‘We are not here to just make up the numbers’ - Landry

Ben Landry has made 21 appearances for the USA
©Linda Brothers

Ben Landry talked to Joe Harvey about the USA’s preparations for the Rugby World Cup, how Major League Rugby has helped the squad and his time in the Championship with Ealing.

The USA’s preparation for the Rugby World Cup has been based around the Pacific Nations Cup and two opening victories against Canada and Samoa was the ideal start for Gary Gold’s side.

Their final game was against Japan, the only other team that could win the competition. Losing 34-20 in Suva, the USA finished third overall. Regardless, USA’s Ben Landry believes that the Eagles are well prepared for a World Cup campaign.

 “Having these games leading up to the World Cup, allows us to try out a lot of different combinations with player personnel. I think this has been a huge step forward for the World Cup.”

Having played club rugby in the USA until 2016, Landry represented the Denver Stampede in America’s first attempt at professional rugby, PRO Rugby, making his international debut in the same year, but he then took a break from the sport to pursue playing in the National Football League.

Trialling with several NFL franchises, the lock went into a preseason camp with the Seattle Seahawks. Saying that his stint in the NFL was a lot of fun, Landry made his way back to rugby in 2017, slotting straight into the USA set up and remaining a mainstay ever since.

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Can’t believe it’s been 2 years already. What an incredible experience. Feels like just yesterday.

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In 2018, Landry was offered another opportunity to play professional rugby. Again, representing a Denver side, Landry was an integral figure in the Denver Raptors Major League Rugby campaign, reaching the championship game in the inaugural season. Landry believes that MLR has changed the USA national side for the better.

“Four, five years ago, people would have to wake up at 6am to lift weights, before their nine to five job and then go to rugby practice in the afternoon,” Landry said. “When half your team is made up of part time players it makes it hard to come together for such a long period of time.

“We are now going on to seven weeks in camp and it is a big adjustment. Not only for fitness levels and rugby skill, but a lot of people were used to playing rugby every day, all day. Now, with the MLR here, everybody here plays full-time professionally, it’s fantastic.”

Having been professional for two years, Landry is testament to playing full-time: “A few years ago, I was one of those guys,” he said. “I moved to Seattle to play with a club rugby team, the Seattle Saracens, I worked out in the morning at the gym with the boys and then went to my job.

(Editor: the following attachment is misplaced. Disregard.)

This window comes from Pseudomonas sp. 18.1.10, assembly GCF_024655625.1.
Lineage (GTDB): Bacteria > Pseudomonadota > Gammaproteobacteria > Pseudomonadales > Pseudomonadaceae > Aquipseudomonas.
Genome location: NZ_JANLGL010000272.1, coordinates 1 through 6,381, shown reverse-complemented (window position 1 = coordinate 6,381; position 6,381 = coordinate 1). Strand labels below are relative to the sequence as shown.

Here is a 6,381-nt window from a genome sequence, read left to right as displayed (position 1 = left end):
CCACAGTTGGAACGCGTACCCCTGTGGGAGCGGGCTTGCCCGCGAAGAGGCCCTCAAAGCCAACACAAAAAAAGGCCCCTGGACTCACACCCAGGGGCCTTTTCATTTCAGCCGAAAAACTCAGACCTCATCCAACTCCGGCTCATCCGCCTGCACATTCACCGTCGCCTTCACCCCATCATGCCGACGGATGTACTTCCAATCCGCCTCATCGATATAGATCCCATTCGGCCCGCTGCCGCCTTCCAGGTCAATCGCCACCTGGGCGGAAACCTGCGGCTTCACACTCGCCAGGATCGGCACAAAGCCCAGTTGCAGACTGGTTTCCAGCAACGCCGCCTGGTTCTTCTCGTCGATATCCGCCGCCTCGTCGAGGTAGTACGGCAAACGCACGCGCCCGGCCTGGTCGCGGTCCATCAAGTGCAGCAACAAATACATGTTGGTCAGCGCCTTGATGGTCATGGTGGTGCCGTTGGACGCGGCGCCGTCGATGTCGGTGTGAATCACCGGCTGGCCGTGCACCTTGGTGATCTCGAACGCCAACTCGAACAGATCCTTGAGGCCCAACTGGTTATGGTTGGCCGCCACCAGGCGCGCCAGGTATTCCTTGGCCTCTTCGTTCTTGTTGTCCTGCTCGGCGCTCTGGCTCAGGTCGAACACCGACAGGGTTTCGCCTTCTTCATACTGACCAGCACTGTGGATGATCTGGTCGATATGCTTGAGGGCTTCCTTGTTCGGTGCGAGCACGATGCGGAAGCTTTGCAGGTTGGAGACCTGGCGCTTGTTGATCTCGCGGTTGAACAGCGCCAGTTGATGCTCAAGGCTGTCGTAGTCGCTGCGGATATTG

“I would get called up to some USA camps and I remember how hard the USA camps were. There was an adjustment period where you wake up, go to training, then you lift, then you go to film sessions and then more training.

“It’s a huge shock to your system when you go from not doing that at all, to doing it full-time for however many number of weeks that camp is and to have a couple of years of professional rugby under my belt really helps.”

Joining Ealing after his Major League exploits, Landry became a mainstay for the Championship outfit, playing nearly every game for the side as they finished in second place to London Irish. Having departed this summer, Landry says that he enjoyed his time playing in the second tier.

“It was an awesome season last year,” he added. “The Championship was really, really fun rugby. I loved the rugby out there; hard, physical, which is exactly what I’m into and had a great time. London was awesome.

“I got a lot of really good game time, both at flanker and second row, so I was really happy about that experience and I think my game improved massively while being over there. I really learnt a lot and Ealing is such an professional outfit.

“They evaluated my game on every level. From watching film with the coaches, running better lines on attack and defensive alignment has really, really improved for me. So, I’m very happy.”

Being coached by Gary Gold since 2018, the USA national side has seen their results improve, winning the Americas Rugby Championship in 2018 and placing third this year. Having also led the nation to their first win over a tier one nation [Scotland], Landry believes that his coach has done lots for the side both on and off the field.

“Gary Gold has been massive for what we’ve been doing lately. Not only from his rugby knowledge and what he brings to the team but building the team culture and shifting the culture to an attitude of; we’re going to win games.

“We talk about it a lot and we’re really confident that we’re not here to just make up the numbers. I think a lot of times in the past, we weren’t expected to be in any of these close games and now we’re winning games and I think we have some high expectations as a player group to go out and shock the world.”


2019 Rugby World Cup Points Table